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Given an infinite numberline, you start at zero. On every i'th move you can either move i places to the right, or i places to the left. How, in general, would you calculate the minimum number of moves to get to a target point x? For example:

if x = 9:

move 1: starting at zero, move to 1

move 2: starting at 1, move to 3

move 3: starting at 3, move to 0

move 4: starting at 0, move to 4

move 5: starting at 4, move to 5

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  • 1
    $\begingroup$ This seems like another mathbook-type problem to me. $\endgroup$ – user58 Aug 25 '16 at 11:47
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    $\begingroup$ @Mithrandir I think so. VTC. $\endgroup$ – IAmInPLS Aug 25 '16 at 11:50
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    $\begingroup$ I say "don't close" -- unless it is mandatory to have a real-life story enclosing the real puzzle to be solved. $\endgroup$ – Rosie F Aug 26 '16 at 3:15
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    $\begingroup$ I want to go to school with these VTCers; clearly their textbooks have much more interesting problems than mine. $\endgroup$ – ffao Aug 26 '16 at 3:28
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    $\begingroup$ Shouldn't the last line end with "move to 9"? $\endgroup$ – celtschk Aug 26 '16 at 9:23
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First,

you need to find $n$, for which $S_n=1+2+\dots+n=\frac{n(n+1)}2\ge x$

Then,

find a subset of the numbers in range $[1, n]$ which sum to $\frac{S_n-x}2$. This can always be done if the parity of $S_n$ is the same as the parity for $x$. This means, that if $m$ is the lowest number for which $S_m\ge x$, then at least one of $S_m$, $S_{m+1}$ or $S_{m+2}$ will do the work.

With the help of this

adding the rest, and subtracting the above will give you the desired solution

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First you calculate the smallest $n$ with $\frac{1}{2}n(n+1) \geq x$

if $\frac{1}{2}n(n+1)-x$ is odd then increase $n$ by $1$ if $n$ is even or increase $n$ by $2$ if $n$ is odd.

Now $\frac{1}{2}n(n+1)-x$ is even

Now you can put a minus sign before some numbers that have the sum $\frac{1}{2} (\frac{1}{2}n(n+1)-x)$ and you are done.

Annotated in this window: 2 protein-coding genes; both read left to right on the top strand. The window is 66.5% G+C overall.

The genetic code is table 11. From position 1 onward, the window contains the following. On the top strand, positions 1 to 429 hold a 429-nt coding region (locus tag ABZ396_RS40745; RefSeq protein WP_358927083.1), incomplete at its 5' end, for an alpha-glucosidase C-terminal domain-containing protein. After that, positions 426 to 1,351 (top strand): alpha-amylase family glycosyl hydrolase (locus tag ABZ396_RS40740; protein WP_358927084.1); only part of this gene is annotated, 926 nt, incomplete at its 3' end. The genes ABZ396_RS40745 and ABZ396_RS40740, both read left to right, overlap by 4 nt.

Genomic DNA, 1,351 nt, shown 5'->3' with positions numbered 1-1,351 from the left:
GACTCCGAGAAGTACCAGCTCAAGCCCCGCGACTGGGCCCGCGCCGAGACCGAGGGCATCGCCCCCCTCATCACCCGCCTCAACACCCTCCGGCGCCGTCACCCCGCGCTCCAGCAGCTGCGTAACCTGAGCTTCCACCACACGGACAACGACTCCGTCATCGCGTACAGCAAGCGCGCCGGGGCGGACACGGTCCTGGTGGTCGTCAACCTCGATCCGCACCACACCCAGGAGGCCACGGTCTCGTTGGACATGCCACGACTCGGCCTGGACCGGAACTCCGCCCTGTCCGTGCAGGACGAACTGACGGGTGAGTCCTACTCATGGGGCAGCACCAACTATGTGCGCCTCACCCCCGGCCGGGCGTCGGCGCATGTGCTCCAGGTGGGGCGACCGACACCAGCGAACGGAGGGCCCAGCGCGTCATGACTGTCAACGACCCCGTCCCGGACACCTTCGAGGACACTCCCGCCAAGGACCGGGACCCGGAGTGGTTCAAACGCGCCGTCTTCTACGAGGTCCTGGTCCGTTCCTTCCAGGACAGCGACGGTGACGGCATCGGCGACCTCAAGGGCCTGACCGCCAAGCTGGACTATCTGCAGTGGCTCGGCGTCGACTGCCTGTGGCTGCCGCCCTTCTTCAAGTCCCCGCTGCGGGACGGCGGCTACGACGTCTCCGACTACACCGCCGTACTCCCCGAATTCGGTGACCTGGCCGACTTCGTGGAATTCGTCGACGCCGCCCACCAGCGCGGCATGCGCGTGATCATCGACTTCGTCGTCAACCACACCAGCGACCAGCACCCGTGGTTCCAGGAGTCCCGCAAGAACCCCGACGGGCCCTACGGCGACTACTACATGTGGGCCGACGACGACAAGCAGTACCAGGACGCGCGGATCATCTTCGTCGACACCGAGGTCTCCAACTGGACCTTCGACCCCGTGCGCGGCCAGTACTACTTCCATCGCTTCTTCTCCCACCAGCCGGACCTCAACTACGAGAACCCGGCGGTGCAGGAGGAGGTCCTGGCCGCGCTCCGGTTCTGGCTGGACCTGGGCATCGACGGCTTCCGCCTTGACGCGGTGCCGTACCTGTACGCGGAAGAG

Example:

$x=23$

The smallest $n$ with $\frac{1}{2}n(n+1) \geq x$ is $n=7$

$\frac{1}{2}n(n+1)-x = 28-23 = 5$ is odd and $n$ is also odd so we have to increase $n$ by $2$.

That means $n=9$

$\frac{1}{2}(\frac{1}{2}n(n+1)-x) = \frac{1}{2}(45-23) = 11$

So we have to put a minus in front of numbers with the sum $11$. For example $2$ and $9$.

Result: 1-2+3+4+5+6+7+8-9

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It comes out to be a better puzzle than it was voted to close for!

One thing is for sure, if the given number $x$ is a triangular number, the answer is its position in the sequence 1, 3, 6, 10, 15, 21, 28, 36, 45, 55, 66
which is given by

$$\left\lfloor\dfrac{\sqrt{1+8x}-1}{2}\right\rfloor$$

Also:

here is my code, which gives a very interesting pattern,

output: For x=1, ans : 1 For x=2, ans : 3 For x=3, ans : 2 For x=4, ans : 3 For x=5, ans : 5 For x=6, ans : 3 For x=7, ans : 5 For x=8, ans : 4 For x=9, ans : 5 For x=10, ans : 4 For x=11, ans : 5 For x=12, ans : 7 For x=13, ans : 5 For x=14, ans : 7 For x=15, ans : 5 For x=16, ans : 7 For x=17, ans : 6 For x=18, ans : 7 For x=19, ans : 6 For x=20, ans : 7 For x=21, ans : 6 For x=22, ans : 7 For x=23, ans : 9 For x=24, ans : 7 For x=25, ans : 9 For x=26, ans : 7
which is :
$1,3,2,3,5,3,5,4,5,4,5,7,5,7,5,7,6,7,6,7,6,7,9,7,9,7,9$,... OEIS/A140358
check the values up to $1000$ here. see this final code

#include<bits/stdc++.h>
using namespace std;

int i,n,t;
int main()
{   int x,ans;

for(cin>>t;t;t--)
{   cin>>x;
    n=floor((sqrt(1+8*x)-1)/2);
    //cout<<n<<endl;
    i=(n*(n+1))/2;
    //cout<<x<<", sum:"<<i<<", N:"<<n<<endl;
    if(n%2) //n is odd
    {
        if((x-i)%2) ans=n+2;
        else ans=n+1;
    }
    else
    {
        if((x-i)%2) ans=n+1;
        else ans=n+3;
    }
    cout<<">! For x="<<x<<", ans : "<<ans<<endl;
    }
}
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